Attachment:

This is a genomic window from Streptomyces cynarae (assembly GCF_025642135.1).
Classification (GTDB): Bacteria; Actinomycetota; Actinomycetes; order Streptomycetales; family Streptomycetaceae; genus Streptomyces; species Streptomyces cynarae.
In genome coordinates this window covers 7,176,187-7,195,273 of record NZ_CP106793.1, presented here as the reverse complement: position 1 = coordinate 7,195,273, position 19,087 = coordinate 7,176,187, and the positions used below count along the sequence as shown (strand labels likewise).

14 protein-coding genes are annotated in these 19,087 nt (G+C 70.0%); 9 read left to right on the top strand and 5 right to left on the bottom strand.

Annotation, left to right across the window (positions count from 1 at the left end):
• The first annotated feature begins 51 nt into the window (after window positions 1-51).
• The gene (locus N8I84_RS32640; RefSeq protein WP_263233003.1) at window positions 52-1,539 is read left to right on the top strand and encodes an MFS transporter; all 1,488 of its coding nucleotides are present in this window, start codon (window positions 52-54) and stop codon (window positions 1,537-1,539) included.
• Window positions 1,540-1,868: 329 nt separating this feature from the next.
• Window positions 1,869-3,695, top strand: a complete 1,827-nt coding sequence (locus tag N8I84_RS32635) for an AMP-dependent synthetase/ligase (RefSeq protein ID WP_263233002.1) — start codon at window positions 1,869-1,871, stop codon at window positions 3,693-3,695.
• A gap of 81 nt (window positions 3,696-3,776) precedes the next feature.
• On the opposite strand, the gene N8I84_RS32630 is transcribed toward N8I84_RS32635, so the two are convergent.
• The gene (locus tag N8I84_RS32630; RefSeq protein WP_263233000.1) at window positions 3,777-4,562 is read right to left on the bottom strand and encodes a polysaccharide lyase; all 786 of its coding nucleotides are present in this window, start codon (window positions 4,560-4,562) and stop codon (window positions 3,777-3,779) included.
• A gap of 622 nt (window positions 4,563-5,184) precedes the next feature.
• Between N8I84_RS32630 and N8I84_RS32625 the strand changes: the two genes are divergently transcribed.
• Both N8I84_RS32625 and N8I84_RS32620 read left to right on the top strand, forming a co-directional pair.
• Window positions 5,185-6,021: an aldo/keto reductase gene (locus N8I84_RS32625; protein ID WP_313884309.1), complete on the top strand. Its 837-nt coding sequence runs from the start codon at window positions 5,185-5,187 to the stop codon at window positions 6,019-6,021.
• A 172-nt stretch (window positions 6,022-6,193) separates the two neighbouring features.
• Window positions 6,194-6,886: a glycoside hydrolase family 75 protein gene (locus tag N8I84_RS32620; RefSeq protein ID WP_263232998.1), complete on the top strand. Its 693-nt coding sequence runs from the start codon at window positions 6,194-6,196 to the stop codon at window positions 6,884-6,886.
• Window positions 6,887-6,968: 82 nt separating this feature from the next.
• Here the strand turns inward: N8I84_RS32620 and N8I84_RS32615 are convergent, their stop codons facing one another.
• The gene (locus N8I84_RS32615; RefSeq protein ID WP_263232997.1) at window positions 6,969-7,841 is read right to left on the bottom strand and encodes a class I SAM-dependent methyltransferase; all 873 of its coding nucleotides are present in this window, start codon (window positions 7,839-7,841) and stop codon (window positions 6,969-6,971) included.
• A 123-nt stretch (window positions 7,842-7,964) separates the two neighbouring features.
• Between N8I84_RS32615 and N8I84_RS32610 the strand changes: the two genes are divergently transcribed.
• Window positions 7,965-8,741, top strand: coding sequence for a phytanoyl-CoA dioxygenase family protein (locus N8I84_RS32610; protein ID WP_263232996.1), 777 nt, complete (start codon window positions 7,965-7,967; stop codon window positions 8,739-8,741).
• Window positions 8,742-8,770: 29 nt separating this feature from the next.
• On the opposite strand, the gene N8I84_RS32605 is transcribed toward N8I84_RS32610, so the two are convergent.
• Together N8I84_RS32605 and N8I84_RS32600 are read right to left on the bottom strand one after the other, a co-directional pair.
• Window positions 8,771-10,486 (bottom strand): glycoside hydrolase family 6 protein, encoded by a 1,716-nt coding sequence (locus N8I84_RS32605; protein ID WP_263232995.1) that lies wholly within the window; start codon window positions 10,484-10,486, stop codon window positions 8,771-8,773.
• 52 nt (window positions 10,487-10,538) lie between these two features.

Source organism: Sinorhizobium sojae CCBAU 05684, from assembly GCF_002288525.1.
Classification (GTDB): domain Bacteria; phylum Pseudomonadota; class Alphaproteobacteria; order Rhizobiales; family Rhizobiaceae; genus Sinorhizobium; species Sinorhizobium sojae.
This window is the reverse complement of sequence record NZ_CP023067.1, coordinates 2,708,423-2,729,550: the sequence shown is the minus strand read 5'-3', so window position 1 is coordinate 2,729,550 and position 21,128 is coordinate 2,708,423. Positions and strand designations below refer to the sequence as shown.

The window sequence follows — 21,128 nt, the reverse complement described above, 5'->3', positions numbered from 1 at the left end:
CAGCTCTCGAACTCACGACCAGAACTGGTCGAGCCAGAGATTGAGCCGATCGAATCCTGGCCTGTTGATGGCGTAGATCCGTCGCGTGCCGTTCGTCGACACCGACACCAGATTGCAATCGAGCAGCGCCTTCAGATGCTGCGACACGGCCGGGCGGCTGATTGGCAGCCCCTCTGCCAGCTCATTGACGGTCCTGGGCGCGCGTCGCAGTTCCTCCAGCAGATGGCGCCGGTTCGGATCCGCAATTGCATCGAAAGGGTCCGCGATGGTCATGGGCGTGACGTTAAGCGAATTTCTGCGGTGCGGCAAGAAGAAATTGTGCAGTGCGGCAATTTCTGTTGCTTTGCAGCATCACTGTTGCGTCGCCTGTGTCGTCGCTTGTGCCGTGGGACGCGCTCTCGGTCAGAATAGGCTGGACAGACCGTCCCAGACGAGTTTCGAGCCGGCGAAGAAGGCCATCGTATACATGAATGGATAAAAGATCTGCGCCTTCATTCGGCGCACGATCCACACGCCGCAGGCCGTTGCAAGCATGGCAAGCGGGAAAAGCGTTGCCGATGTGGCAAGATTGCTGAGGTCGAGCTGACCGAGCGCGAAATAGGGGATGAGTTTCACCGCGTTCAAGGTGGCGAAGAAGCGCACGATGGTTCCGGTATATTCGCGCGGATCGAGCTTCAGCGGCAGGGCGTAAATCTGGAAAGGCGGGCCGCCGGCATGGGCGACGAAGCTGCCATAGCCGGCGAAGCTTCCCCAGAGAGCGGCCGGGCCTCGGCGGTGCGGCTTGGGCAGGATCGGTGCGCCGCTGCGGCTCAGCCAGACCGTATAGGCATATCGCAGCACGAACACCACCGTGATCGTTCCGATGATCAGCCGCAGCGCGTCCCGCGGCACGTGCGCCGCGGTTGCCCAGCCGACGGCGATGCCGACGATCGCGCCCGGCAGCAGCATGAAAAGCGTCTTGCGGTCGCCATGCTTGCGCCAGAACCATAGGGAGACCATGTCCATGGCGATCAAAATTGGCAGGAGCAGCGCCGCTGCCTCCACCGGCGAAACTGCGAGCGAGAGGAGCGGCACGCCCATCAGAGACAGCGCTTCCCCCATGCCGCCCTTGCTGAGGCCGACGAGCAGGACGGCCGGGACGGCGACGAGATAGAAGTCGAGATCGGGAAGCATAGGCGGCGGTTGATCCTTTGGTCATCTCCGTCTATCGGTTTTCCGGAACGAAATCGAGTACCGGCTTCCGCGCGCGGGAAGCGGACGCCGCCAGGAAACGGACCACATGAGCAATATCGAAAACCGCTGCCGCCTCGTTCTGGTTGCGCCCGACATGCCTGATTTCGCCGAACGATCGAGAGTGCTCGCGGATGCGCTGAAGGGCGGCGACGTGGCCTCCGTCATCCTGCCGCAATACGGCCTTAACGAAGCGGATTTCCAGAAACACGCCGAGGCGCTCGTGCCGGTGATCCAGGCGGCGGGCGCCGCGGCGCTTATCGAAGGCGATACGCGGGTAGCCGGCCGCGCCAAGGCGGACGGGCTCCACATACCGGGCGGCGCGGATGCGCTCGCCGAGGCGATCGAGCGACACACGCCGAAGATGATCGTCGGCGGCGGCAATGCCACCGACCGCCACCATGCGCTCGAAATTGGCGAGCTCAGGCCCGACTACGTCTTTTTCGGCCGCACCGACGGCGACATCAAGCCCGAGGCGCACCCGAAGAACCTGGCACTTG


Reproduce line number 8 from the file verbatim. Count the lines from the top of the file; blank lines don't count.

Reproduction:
• Window positions 1,540-1,868: 329 nt separating this feature from the next.